Fields stretch off to meet the sea and then the brilliant white lighthouse tower came into view with a streaky blue and white sky behind it. Castle Sinclair Girnigoe is nearby and to reach it I had to dismount and make my way across a field of suspicious sheep watching my every move. One of them had its front legs up on a wall to get at the grass. Once I passed they went back to the important business of chewing.
The ruined castle appears to grow out of the cliff face. There are neat vertical lines carved into the rock from years of sea erosion and the tower sits atop this natural wonder. I ducked through a doorway and crossed a foot bridge where the drawbridge had once been. In the courtyard I peered through a window to look far below where the sea swished the rocks.
Equally dramatic is Old Wick Castle, 1 mile south of town. Putting castles on precarious cliff edges seems to be a specialty in these parts. This one is just a shell with remnants of a tower. It is believed to be one of the oldest castles in Scotland, dating from 1100. I walked along a jagged coastline that plunges to rocks. I peered down and heard echoing seabird cries. There were no sheep here, but a cat lounging among the grass with its head tilted back and eyes closed against the sun . Nearby is something I never expected to see in the north of Scotland- an outdoor swimming pool. It is called the Trinkie and this word is painted on the adjacent rocks. It is the Scottish word for trench and refers to the construction of the pool when it was cut out from an old quary. A group of volunteers called "Friends of the Trinkie" ensure the pool's survival by cleaning and painting it. Several people were sunbathing on the rocks, but there was nobody brave enough to take a dip in the water. It was very tempting to spend the rest of the day here enjoying the peace and rare slice of Scottish summer, but there was much to see in Wick itself.
Castle of Old Wick
The Trinkie, outdoor swimming pool
Castle Sinclair Girnigoe
"The mass of fishers, this great fleet of boats, is out of all proportions to the town itself." Robert Louis Stevenson
Pulteneytown, with its grid pattern and wide roads, is the best area of Wick to potter about on a bike. Pulteneytown was created through necessity, to cope with the nineteenth century boom time in the fishing industry. The biggest ever catch occurred in a single day in 1864 when 976 boats landed over 24 million herring. It was an extraordinary period of industry and in Wick Heritage Centre I looked at black and white photographs of the harbour crowded with barrels and masts as far as the eye can see. Thomas Telford, Scotland's most famous civil engineer, was commissioned to build Pulteneytown with neat rows of houses for the mass of workers.
These workers required motivation and it came aplenty from the Old Pulteney distillery. Back in the day when whisky was a drink for the workers Pultneytown was an obvious place to build a distillery. Wick was said to be a supplier of silver (herring) and gold (whisky). Nowadays, Old Pulteney is a sophisticated single malt with the 21-year-old being named the world's best in 2012 by expert Jim Murray. It is the most northerly distillery on Scotland's mainland and the location is reflected in the taste of the drink. During my visit I was given a free dram and tried my best to taste the hint of sea salt that is said to give the drink its maritime character.
A whisky is a perfect way to end a day. I returned to the Bed and Breakfast, noticing that my room is called "Whaligoe" and I could not help but picture a chap with a handlebar moustache trying to do a Deep South accent.
This is the final part of a three part travel feature cycling from Altnabreac to Wick. Read part one now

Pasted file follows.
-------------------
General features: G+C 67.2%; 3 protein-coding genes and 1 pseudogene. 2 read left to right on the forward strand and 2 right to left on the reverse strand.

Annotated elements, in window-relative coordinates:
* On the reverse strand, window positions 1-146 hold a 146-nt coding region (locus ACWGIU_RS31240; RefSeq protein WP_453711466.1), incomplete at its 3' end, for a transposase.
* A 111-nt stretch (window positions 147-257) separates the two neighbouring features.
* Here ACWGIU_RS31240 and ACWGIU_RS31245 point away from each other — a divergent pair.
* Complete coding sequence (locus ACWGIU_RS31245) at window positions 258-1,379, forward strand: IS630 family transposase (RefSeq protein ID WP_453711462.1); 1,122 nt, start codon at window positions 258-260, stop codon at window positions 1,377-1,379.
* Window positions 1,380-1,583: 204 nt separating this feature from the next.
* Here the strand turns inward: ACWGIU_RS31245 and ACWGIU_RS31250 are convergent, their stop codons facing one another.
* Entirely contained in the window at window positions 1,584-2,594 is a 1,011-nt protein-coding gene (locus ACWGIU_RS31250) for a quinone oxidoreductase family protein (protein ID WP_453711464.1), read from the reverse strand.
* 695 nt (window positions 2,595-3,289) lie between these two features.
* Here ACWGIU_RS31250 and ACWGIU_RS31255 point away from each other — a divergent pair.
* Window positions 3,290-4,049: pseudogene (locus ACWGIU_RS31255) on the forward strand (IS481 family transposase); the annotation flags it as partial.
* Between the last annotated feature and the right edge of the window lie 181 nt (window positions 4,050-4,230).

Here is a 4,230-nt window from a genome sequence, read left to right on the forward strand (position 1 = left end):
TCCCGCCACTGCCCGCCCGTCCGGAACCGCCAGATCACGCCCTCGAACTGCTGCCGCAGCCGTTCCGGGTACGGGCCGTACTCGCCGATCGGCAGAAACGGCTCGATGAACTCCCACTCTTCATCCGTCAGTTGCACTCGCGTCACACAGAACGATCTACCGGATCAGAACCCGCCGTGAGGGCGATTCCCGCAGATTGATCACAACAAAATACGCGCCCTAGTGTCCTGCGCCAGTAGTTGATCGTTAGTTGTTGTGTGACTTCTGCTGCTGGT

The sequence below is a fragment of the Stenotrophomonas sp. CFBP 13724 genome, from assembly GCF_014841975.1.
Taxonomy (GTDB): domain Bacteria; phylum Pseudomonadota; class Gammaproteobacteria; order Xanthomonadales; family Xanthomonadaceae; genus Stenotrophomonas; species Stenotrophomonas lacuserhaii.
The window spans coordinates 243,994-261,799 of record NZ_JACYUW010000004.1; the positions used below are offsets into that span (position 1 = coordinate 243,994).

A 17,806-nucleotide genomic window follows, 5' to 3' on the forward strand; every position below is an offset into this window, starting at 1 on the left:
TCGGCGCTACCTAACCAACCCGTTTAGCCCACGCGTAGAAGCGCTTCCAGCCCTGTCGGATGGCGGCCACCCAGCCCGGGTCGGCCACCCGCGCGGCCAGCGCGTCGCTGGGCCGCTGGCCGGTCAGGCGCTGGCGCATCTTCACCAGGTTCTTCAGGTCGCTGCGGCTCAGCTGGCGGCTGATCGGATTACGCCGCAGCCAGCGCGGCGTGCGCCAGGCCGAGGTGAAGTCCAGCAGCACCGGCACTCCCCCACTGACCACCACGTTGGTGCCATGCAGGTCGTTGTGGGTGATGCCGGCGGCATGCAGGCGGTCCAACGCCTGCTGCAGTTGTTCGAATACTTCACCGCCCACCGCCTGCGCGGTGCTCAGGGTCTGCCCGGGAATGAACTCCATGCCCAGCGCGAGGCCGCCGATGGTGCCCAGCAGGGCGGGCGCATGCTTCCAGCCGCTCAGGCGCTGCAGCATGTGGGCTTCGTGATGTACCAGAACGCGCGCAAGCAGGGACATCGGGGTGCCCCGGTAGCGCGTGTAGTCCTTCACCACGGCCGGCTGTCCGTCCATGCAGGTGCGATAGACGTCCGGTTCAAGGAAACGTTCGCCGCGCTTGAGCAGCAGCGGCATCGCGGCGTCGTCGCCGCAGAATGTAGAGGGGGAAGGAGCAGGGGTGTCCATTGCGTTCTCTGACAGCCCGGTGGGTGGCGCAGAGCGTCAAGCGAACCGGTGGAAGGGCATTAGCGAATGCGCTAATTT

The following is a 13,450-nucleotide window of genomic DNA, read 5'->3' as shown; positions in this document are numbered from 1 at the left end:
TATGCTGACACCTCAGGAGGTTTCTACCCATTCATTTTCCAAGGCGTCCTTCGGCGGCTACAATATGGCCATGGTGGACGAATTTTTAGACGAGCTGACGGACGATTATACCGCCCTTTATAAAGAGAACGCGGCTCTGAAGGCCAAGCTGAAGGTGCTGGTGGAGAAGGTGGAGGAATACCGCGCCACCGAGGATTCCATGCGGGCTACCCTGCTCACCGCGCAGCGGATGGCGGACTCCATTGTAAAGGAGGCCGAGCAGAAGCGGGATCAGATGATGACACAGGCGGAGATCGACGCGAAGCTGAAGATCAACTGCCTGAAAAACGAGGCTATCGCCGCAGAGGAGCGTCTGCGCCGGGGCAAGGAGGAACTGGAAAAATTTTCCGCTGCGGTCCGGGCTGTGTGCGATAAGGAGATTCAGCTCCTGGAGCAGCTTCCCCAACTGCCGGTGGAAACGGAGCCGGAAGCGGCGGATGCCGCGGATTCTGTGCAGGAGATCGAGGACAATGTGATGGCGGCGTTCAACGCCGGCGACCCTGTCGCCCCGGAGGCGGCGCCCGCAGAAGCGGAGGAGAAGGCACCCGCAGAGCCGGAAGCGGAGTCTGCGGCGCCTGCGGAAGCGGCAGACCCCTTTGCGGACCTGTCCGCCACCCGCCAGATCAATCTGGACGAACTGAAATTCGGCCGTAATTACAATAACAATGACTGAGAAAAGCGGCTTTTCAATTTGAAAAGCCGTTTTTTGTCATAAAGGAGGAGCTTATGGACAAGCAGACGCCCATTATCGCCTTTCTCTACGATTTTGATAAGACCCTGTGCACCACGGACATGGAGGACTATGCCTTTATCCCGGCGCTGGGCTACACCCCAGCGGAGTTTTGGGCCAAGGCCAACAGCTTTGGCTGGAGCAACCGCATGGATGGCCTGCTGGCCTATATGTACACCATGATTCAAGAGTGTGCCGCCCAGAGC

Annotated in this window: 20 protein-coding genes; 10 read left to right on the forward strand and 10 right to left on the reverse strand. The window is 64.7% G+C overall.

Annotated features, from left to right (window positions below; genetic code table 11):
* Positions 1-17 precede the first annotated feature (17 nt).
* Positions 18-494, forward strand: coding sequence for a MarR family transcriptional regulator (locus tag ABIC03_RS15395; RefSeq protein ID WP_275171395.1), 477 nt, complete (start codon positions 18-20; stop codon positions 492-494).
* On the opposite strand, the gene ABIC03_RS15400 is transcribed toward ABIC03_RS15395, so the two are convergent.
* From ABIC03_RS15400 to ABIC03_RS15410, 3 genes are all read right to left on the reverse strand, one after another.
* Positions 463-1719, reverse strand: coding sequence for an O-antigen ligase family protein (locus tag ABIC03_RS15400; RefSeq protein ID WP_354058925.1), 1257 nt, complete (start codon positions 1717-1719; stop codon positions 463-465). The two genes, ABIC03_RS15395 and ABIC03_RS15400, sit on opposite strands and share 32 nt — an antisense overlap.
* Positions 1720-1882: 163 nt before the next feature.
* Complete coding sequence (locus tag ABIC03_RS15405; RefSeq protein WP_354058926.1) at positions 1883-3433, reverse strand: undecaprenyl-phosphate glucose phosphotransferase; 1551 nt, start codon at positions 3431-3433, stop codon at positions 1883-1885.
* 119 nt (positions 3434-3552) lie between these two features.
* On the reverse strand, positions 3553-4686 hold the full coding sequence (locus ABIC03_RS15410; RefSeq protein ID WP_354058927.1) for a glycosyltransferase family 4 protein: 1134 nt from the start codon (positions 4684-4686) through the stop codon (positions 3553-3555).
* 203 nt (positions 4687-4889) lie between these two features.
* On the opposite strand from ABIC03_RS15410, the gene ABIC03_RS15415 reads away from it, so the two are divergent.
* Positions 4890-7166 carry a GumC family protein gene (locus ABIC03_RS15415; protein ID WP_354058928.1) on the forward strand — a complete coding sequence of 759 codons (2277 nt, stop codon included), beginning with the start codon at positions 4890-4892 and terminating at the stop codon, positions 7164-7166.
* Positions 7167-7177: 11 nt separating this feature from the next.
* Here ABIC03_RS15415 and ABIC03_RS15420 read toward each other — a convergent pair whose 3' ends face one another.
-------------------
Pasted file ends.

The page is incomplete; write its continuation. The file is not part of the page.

Getting there Wick is the last stop on the train line to the north. It takes around 4 hours and 15 minutes from Inverness. Edinburgh to Inverness takes 3.5 to 4 hours by train. London to Inverness is around 8 hours.
Cycling distances and terrain These are short distances, so it means that there will be plenty of time to spend at all of the attractions mentioned in this article. The roads are mainly flat.
The A99 is a major road, but the traffic is relatively light and experienced cyclists will be comfortable.
Things to see and do Whaligoe steps are free to visit, but quite difficult to find. This guide is excellent with comprehensive description and photos on how to find them.
Cairn o’Getand the Hill o' Many Stanes are free to visit and easily accessed and sign-posted from the A99, although some walking to the sites is required.
Wick Heritage Museum is fascinating and you could easily spend two or more hours here. It is crammed full of interesting exhibits and is highly rated on Tripadvisor and in guidebooks. There is an art gallery, school room and fish curing yard and many unexpected snippets of information. My favourite exhibit was the moustache cup, invented in the 1860s, featuring a ledge that kept one's facial hair dry when drinking tea (see the photo, below)!
Old Pulteney distillery has a small visitor centre and shop which are free to visit. There are also guided tours which have a charge.
Where to stay and eat I stayed at the Impala Bed and Breakfast which is good value with friendly and helpful owners who gave me lots of information about what to see and do. They even drove me into town when I went for dinner, to save my cycling legs from the walk. It is located in a modern house, not too far from the centre of Wick. The rooms are comfortable and very quiet so ideal for a good sleep after a long cycle.
The café at Whaligoe steps is a must. Not only for the views over the cliff edge, but the tasty cakes, homemade ice cream and coffee. The extensive menu features Mezze dishes with Middle East, Italian and Scottish influences. This includes Olive tapenade, baba ganoush and smoked salmon with oatcakes.
Spice Tandoori (2, The Shore) near Wick's harbour is excellent. During my visit I tried the house special- pallack chicken tikka- which was tender and thankfully not overloaded with heat. Scots love Indian food and most towns that I have visited always have a restaurant, no matter how far or remote it might be from the Indian subcontinent.